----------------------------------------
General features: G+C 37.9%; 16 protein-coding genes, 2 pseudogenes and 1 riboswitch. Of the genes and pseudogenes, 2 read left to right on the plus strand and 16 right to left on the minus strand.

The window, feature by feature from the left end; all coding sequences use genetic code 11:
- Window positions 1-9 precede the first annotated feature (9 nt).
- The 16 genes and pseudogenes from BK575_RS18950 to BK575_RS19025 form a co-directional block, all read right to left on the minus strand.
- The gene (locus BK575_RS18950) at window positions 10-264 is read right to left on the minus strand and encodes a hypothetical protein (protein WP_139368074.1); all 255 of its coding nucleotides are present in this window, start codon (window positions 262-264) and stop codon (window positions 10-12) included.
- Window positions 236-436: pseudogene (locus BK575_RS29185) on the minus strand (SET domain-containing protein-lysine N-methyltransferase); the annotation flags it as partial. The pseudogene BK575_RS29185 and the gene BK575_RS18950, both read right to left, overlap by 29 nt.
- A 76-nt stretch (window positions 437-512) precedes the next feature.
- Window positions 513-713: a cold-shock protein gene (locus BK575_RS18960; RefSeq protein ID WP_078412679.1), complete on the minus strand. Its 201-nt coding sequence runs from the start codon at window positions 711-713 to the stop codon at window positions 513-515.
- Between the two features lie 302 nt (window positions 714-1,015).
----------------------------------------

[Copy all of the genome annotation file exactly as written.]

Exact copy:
General features: G+C 37.9%; 16 protein-coding genes, 2 pseudogenes and 1 riboswitch. Of the genes and pseudogenes, 2 read left to right on the plus strand and 16 right to left on the minus strand.

The window, feature by feature from the left end; all coding sequences use genetic code 11:
- Window positions 1-9 precede the first annotated feature (9 nt).
- The 16 genes and pseudogenes from BK575_RS18950 to BK575_RS19025 form a co-directional block, all read right to left on the minus strand.
- The gene (locus BK575_RS18950) at window positions 10-264 is read right to left on the minus strand and encodes a hypothetical protein (protein WP_139368074.1); all 255 of its coding nucleotides are present in this window, start codon (window positions 262-264) and stop codon (window positions 10-12) included.
- Window positions 236-436: pseudogene (locus BK575_RS29185) on the minus strand (SET domain-containing protein-lysine N-methyltransferase); the annotation flags it as partial. The pseudogene BK575_RS29185 and the gene BK575_RS18950, both read right to left, overlap by 29 nt.
- A 76-nt stretch (window positions 437-512) precedes the next feature.
- Window positions 513-713: a cold-shock protein gene (locus BK575_RS18960; RefSeq protein ID WP_078412679.1), complete on the minus strand. Its 201-nt coding sequence runs from the start codon at window positions 711-713 to the stop codon at window positions 513-515.
- Between the two features lie 302 nt (window positions 714-1,015).